Deep Within the Dolomites
Famous for an array of activities from skiing and mountain climbing to hang gliding and base jumping, this haven for outdoor adventure also offers a treasure trove of culinary delights.
Legend says there once was a haunted castle hidden between the jagged peaks of Italy’s Dolomite Mountains. A poor farmer found the castle and discovered a vaulted cellar packed with barrels of the most delicious wine he had ever known. Overtaken by its beauty, the farmer collected some of the wine in a leather pouch. As he did this, three ghosts suddenly appeared. They told the terrified farmer that if he swore to keep the location of the cellar a secret, he could take as much wine as he’d like.
A few nights later, the farmer drank too much at a local tavern and revealed the location of the mysterious cellar. His drinking companions went to the spot, and as they approached, the castle dissolved into thin air. The legend persists to this day; ask about the castle and you’ll be told that it still exists somewhere in these mountains, but you will never find anyone willing to reveal its secret location. Mountains do indeed keep secrets; the imposing wall of snowcapped Dolomites, which acts as a metaphorical bookend, terminating the Italian and Mediterranean experience at its northern extremity, is filled with them. Isolation and geographic extremism have shaped one of Italy’s most rewarding and authentic destinations.
The unique composition of the dolomite mineral (calcium and magnesium carbonate, also known as magnesium limestone) gives the mountains crystalline pink and coral colors with an ability to refract sunlight in a unique way. Often, the purity of light is so remarkable, distant ridges come into startling focus. These geologically young mountains also stand apart for their razor-sharp contours. Over the centuries, glaciers and blizzards have whittled away at the rock to create serrated crags and ragged spires.
“They are not the highest, but they are certainly the most beautiful mountains in the world,” claims Dolomites native Reinhold Messner, who famously made the first solo ascent of Mount Everest without the use of supplemental oxygen.
Deep within the nooks and crannies are myths of dwarfs, hobbits and Amazonian women whose beauty was turned into the very stone you see before you. Near-extinct languages like Ladino (a strange blend of Celtic speech and Latin) are still taught in school, and even the simplest home recipe relies on a collection of mountain herbs and ingredients that residents profess to hold magical, medicinal or aphrodisiacal properties.
The Dolomites, which are part of the Alps, fan across three regions: Trentino, Veneto and Alto Adige (Südtirol). Trentino and Alto Adige enjoy measures of regional autonomy, but in many ways Alto Adige is a nation apart. In its capital, Bolzano, street signs are written in German and Italian and the cityscape is composed of gingerbread houses and cheerful beer halls, many of which produce their own brews. Some 70% of the population prefers to converse in German, and in remote areas, spoken Italian draws blank stares. Mountain devotees will be tempted by the excellent skiing and, in the warm months, the endless miles of hiking trails to explore, with paths that skirt glacial lakes and alpine fields colored by buttercups and edelweiss.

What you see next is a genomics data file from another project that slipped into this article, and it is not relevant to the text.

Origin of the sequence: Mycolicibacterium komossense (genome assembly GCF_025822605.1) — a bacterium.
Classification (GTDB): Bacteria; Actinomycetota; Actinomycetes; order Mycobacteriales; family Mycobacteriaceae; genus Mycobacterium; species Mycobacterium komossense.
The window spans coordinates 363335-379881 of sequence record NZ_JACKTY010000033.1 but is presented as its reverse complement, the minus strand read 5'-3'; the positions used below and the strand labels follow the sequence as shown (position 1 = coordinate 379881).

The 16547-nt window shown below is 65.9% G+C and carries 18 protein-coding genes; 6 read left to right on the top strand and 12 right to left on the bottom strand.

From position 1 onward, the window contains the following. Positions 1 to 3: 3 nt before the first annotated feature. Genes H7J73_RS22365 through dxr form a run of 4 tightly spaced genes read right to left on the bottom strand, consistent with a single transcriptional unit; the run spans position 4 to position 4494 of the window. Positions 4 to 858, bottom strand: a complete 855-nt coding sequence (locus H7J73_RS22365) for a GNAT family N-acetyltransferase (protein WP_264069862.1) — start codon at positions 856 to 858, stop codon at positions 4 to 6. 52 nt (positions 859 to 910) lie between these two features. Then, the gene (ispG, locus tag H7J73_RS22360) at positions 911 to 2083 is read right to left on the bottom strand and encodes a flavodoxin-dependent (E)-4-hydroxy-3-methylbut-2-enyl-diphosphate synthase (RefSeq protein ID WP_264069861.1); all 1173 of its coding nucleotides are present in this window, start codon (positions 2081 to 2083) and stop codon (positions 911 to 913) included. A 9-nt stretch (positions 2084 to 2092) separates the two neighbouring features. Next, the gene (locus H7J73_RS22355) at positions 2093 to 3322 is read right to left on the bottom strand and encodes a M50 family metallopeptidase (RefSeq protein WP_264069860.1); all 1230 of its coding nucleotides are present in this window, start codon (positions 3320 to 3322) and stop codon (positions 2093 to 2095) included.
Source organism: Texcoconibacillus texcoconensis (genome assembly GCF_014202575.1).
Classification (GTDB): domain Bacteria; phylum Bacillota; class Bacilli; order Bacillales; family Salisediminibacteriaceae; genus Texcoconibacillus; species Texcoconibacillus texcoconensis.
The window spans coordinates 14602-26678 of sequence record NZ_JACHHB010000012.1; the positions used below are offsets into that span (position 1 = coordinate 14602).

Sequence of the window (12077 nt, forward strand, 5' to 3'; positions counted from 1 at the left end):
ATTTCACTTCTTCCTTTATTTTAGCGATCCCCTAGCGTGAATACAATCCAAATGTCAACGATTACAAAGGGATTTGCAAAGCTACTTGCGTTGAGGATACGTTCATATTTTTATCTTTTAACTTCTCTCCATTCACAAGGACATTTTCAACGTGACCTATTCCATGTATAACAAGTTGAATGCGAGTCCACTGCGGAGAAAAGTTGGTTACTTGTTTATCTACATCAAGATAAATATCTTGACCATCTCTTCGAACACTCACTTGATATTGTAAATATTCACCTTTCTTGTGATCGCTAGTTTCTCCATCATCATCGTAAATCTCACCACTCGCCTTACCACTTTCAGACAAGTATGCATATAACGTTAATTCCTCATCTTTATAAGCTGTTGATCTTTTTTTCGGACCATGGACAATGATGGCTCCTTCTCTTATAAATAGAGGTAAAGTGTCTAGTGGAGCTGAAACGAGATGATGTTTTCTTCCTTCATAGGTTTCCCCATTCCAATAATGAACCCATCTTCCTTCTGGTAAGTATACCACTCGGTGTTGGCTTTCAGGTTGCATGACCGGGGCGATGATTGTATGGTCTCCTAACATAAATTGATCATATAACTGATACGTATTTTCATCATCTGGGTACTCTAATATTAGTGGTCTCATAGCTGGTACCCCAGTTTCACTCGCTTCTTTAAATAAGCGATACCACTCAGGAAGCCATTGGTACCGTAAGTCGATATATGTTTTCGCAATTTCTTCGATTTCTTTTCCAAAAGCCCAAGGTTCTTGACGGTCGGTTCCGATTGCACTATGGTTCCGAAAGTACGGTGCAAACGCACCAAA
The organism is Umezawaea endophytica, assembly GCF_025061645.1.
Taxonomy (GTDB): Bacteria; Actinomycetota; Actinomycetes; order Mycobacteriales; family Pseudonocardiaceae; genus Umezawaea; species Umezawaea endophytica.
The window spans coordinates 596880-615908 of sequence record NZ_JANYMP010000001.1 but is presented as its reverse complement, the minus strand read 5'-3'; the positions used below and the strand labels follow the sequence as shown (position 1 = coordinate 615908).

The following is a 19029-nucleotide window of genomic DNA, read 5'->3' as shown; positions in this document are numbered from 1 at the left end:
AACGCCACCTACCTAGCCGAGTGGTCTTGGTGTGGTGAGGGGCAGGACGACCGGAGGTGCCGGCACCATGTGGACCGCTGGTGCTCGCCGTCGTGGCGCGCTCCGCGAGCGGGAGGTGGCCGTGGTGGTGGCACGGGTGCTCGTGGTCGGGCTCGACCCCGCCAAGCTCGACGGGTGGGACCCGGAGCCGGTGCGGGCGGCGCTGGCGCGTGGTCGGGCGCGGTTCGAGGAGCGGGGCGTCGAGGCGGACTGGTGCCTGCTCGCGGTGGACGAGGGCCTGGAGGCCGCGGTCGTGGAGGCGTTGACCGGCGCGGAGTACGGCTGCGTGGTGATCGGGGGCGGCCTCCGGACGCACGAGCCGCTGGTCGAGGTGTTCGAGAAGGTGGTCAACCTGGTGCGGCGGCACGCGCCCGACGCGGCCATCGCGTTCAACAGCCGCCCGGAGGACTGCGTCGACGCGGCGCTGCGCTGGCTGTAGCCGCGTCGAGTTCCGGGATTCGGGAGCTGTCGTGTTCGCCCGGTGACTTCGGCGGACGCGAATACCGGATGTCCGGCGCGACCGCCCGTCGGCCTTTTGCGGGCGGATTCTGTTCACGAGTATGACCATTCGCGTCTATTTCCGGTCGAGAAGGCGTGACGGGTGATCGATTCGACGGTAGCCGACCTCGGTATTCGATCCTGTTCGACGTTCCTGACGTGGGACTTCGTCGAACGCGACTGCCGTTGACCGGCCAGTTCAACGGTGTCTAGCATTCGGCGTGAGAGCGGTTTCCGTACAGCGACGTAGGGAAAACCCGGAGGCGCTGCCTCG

Perhaps the best way to explore the Dolomites is on a food and wine tour of the area’s extensive and well-organized wine roads. In fact, visitors will find a treasure trove of outdoor activities; there’s plenty to explore on foot, and adventures aplenty from biking and horseback rides to parasailing and hang gliding. Detailed itineraries are available online at www.stradedelvinodeltrentino.it and suedtiroler-weinstrasse.it. These excellent sites include interactive maps arranged according to food and wine products. Maps can also be found at the local tourism office.
Chances are, whatever secrets you discover in the “pale mountains,” you’ll want to keep them to yourself.
Most likely you will come to the Dolomites by way of A22, the toll road that heads north from Verona to the Brenner Pass and Innsbruck, Austria. The highway follows the glacial blue water of the Adige River to the charming city of Trento where the sheer mass of the mountains begins to close in on the blue sky above. Trento marks the confluence of three valleys, hence its name, which stems from the word trident, making this city a natural gateway to the Dolomites in general.
Apple orchards blanket the valley floor (Trentino’s Red and Golden Delicious apples are among the best in Europe) and near-vertical vineyards coat the dramatic slopes of the valley walls. If your journey takes you through Trento at lunch or dinner, an excellent breaking spot is Scrigno del Duomo wine bar and restaurant on Piazza Duomo in the center of town. This is an excellent opportunity to get acquainted with the local gastronomy. You can try wines made with native varieties such as Marzemino (said to have captured he affections of Mozart) or hearty Teroldego. Ask for an assorted cheese and meat platter with local specialties such as spressa or grana Trentino (two aged cheeses) served with spicy fruit marmalades.
Lake Garda falls to the southwest of Trento. Temperatures near the lake are slightly warmer on average and you might see one of Europe’s northernmost olive or citrus groves. It would be a shame to visit this part of the Dolomites without a reservation at Ristorante Al Forte Alto in Nago, on the northern tip of the lake. Located inside the thick protective walls of a massive fortress, this elegant restaurant offers elaborate renditions of local dishes: Garda Trout with Brenta Raspberry Vinegar and Caviar, or Spicy Pork Loin with Local Herbs, Apples and a Garda Olive Oil Emulsion. Another celebrated restaurant is Ristorante Castel Toblino, which sits on a tiny point overlooking the powerfully romantic Lake Massenza. This fairy-tale castle restaurant serves Duck with Pumpkin Passata and Toasted Pine Nuts, or Roe Deer Stew with Sweet Cornmeal Sformatino.
After Trento, the mountains widen just a tad to reveal the Piana Rotaliana, one of the most important wine areas of the Dolomites and—indeed—Italy. Because vineyard land is fragmented among thousands of landowners, the cooperative model was perfected here. The most impressive tasting rooms to visit are Mezzacorona (www.gruppomezzacorona.it) which also offers winery tours on request, the cheerful Vinoteca at La-Vis (la-vis.com), the L’Enoteca di Cavit (cavit.it), and Cantine Ferrari (www.cantineferrari.it), for those curious to learn more about how sparkling wine is made. Cantine Ferrari also recently refurbished its Locanda Margon restaurant (locandamargon.it) where you can feast on an all-sparkling wine menu featuring Shrimp Moutabbal Dip and Suckling Lamb.